Oct 07, 2020 A String is a sequence of characters, which is used either as a literal constant or as some kind of variable. A specific part of a string is known as substring. The PHP provides strpos function to check if a string contains a specific substring or not. The strpos function returns the position of the first occurrence of a substring in a string.
When writing PHP scripts, you often need to search a string for a particular chunk of text. For example, you might be writing a search engine to search through pages of content, or you might want to know if a URL or email address contains a certain domain name.
PHP gives you many useful functions for searching strings. In this article you look at:
- This is a PHP tutorial on how to check if a string contains a given substring. Does the string contain a certain word or a set of characters? A case insensitive check using the stristr function.
- . Will search string and replace all anchor tags with text (case insensitive). How it works:. Searches string for an anchor tag, checks to make sure it matches the criteria. Anchor search criteria:. 1.
- Oct 13, 2009 When writing PHP scripts, you often need to search a string for a particular chunk of text. For example, you might be writing a search engine to search through pages of content, or you might want to know if a URL or email address contains a certain domain name. PHP gives you many useful functions for searching strings. In this article you look at.
- Using PHP pregmatch to Search for Patterns in Strings in PHP The PHP pregmatch function is used to find a match within strings based on your specified pattern. It has two required parameters: the pattern and the string in which we want to find a match.
strstr()for finding out whether some text is in a string
strrpos()for finding the position of some text in a string
substr_count()for finding out how many times some text appears in a string
Simple text searching with
strstr() function simply takes a string to search, and a chunk of text to search for. If the text was found, it returns the portion of the string from the first character of the match up to the end of the string:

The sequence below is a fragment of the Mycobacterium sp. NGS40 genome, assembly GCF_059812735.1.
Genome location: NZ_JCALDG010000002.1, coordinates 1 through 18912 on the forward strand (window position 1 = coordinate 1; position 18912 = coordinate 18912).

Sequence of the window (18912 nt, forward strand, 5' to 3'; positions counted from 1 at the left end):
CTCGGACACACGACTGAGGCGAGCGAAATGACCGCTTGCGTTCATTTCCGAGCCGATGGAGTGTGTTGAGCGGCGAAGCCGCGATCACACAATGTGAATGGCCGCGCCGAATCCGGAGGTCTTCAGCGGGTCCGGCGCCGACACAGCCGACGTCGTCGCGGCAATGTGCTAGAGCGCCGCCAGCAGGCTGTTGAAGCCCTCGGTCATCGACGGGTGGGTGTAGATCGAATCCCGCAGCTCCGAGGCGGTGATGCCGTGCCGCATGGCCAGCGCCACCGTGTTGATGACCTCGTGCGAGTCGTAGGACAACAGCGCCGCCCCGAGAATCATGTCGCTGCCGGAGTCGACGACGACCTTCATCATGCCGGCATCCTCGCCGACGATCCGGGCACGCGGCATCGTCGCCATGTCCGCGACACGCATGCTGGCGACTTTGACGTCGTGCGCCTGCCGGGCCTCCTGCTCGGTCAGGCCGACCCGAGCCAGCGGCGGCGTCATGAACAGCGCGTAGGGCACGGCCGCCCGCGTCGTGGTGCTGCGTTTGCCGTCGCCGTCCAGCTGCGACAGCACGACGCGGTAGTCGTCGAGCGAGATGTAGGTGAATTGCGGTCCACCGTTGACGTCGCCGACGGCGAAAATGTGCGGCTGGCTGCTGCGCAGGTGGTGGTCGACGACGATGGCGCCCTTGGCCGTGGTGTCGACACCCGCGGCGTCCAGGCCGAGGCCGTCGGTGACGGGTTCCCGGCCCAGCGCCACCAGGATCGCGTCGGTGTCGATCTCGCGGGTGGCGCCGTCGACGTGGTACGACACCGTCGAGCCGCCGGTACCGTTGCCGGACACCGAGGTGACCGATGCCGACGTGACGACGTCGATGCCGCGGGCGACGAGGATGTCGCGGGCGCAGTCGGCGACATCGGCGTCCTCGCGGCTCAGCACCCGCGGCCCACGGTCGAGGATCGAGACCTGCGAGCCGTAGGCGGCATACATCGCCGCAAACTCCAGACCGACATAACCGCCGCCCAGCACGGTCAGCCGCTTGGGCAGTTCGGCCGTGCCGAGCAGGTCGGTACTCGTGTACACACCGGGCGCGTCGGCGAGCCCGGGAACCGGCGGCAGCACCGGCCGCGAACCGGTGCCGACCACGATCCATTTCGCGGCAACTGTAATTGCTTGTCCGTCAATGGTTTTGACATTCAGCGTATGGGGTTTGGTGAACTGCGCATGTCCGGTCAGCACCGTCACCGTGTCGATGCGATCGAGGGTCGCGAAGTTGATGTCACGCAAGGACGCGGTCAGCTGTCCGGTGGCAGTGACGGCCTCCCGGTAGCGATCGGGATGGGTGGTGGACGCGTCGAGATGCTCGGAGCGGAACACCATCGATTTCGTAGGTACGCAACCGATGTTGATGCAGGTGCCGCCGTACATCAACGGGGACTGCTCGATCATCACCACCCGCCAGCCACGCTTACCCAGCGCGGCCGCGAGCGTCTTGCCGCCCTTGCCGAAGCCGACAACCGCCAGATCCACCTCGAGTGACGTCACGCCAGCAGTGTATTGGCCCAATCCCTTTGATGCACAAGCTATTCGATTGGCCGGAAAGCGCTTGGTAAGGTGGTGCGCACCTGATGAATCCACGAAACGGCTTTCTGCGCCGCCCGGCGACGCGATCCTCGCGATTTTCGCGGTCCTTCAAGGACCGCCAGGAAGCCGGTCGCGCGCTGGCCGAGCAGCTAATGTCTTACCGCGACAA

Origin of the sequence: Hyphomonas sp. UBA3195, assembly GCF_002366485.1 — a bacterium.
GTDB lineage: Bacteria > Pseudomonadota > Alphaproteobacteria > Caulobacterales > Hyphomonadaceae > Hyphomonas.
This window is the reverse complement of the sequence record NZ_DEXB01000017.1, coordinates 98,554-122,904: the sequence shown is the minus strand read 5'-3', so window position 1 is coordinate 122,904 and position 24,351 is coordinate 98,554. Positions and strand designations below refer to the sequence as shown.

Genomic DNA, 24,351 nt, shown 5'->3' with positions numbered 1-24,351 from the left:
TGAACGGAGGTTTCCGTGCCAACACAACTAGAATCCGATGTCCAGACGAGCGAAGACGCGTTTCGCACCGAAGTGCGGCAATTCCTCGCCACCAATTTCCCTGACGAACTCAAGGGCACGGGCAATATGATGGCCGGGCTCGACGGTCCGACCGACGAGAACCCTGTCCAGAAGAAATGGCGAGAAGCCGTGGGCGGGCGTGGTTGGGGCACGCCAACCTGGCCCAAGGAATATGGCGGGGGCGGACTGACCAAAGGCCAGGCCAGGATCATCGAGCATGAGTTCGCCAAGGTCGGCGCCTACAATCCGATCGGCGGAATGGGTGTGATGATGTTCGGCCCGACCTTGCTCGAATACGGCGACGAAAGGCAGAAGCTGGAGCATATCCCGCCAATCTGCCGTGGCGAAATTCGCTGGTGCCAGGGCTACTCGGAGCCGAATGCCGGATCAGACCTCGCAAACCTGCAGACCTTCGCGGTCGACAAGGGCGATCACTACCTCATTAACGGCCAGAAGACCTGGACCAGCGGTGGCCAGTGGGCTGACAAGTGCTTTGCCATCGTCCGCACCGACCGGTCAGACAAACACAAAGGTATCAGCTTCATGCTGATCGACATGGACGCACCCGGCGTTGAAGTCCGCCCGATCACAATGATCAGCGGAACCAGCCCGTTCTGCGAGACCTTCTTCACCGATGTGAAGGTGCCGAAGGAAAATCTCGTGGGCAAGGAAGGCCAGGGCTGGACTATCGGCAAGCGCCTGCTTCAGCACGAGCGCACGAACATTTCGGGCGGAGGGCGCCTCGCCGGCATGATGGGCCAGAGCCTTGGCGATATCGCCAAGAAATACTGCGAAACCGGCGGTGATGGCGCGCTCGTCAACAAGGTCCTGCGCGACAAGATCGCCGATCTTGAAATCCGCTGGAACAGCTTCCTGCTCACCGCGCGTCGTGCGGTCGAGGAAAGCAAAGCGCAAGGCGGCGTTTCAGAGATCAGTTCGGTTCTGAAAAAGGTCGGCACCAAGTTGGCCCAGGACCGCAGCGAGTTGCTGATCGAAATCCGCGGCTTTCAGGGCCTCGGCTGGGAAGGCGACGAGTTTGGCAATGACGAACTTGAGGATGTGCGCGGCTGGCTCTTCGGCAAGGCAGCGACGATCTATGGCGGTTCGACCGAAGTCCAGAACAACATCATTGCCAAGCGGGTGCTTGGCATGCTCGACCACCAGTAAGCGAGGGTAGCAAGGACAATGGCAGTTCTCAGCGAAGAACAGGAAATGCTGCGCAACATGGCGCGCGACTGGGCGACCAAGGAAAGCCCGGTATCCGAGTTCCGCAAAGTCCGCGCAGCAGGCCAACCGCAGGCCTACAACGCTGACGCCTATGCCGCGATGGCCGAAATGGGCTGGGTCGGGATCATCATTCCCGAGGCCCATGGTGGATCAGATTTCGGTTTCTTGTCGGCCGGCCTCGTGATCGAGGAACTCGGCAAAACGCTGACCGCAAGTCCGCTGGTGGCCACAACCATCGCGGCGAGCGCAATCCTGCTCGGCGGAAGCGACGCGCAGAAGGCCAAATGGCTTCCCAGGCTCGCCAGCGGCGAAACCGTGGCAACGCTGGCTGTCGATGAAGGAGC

If the text wasn’t found then
false. You can use this fact to determine if the text chunk was in the string or not:
The above code displays:
strstr()is case sensitive — for example,
Php Search String For Stringwon’t match
'Hello'. If you don’t care about matching case, use the case-insensitive version,
Finding the position of a match:
strpos() takes the same 2 arguments as
strstr(). However, rather than returning a portion of the string, it returns the index of the first character of the matched text in the string:
In the above code,
strpos() finds the text
'llo' in the target string starting at the 3rd character, so it returns
2. (Remember that character index positions in strings start from 0, not 1.)
Be careful when using
strpos() to check for the existence of a match. The following code incorrectly displays “Not found”, because
0, which is equivalent to
false in PHP:
To fix this, make sure you test explicitly for
false by using the or
!operator. The following code correctly displays “Found”:
You can pass a third argument to
strpos() to specify the index position from which to begin the search:
strrpos() function is very similar to
strpos(). The only difference is that it finds the last match in the string instead of the first:
Php Search String
strrpos()functions are case sensitive. Their case-insensitive equivalents are
Php Search String For Values In Array
Counting matches with
You can use PHP’s
substr_count() function to find the number of times a chunk of text appears in the target string:
strrpos(), you can pass an optional third argument: the index position to begin the search. For example:
You can also pass an optional fourth argument: the number of characters after the offset position in which to search for the text. For example:
In this article you’ve looked at how to search strings in PHP. You’ve explored the
strstr() function for finding out whether a chunk of text exists in a string;
strrpos() for locating text in a string; and
substr_count() for finding out the number of matches in a string. Happy coding!
Php Search String For Pattern
Many browsers support the use of 'search strings', which are custom URLs containing a placeholder for your search term. The browser can swap out the placeholder with your search term and submit the URL, allowing Startpage searches to be performed even if the browser isn't explicitly supported by Startpage.
If you are using a browser that is not supported by Startpage but supports the use of search strings, you should be able to add Startpage using the following search string:
Type the URL above exactly as shown. The '%s' is the placeholder for your search strings. Some browsers may require the use of a different placeholder, such as '%term', in which case you can substitute that for '%s'.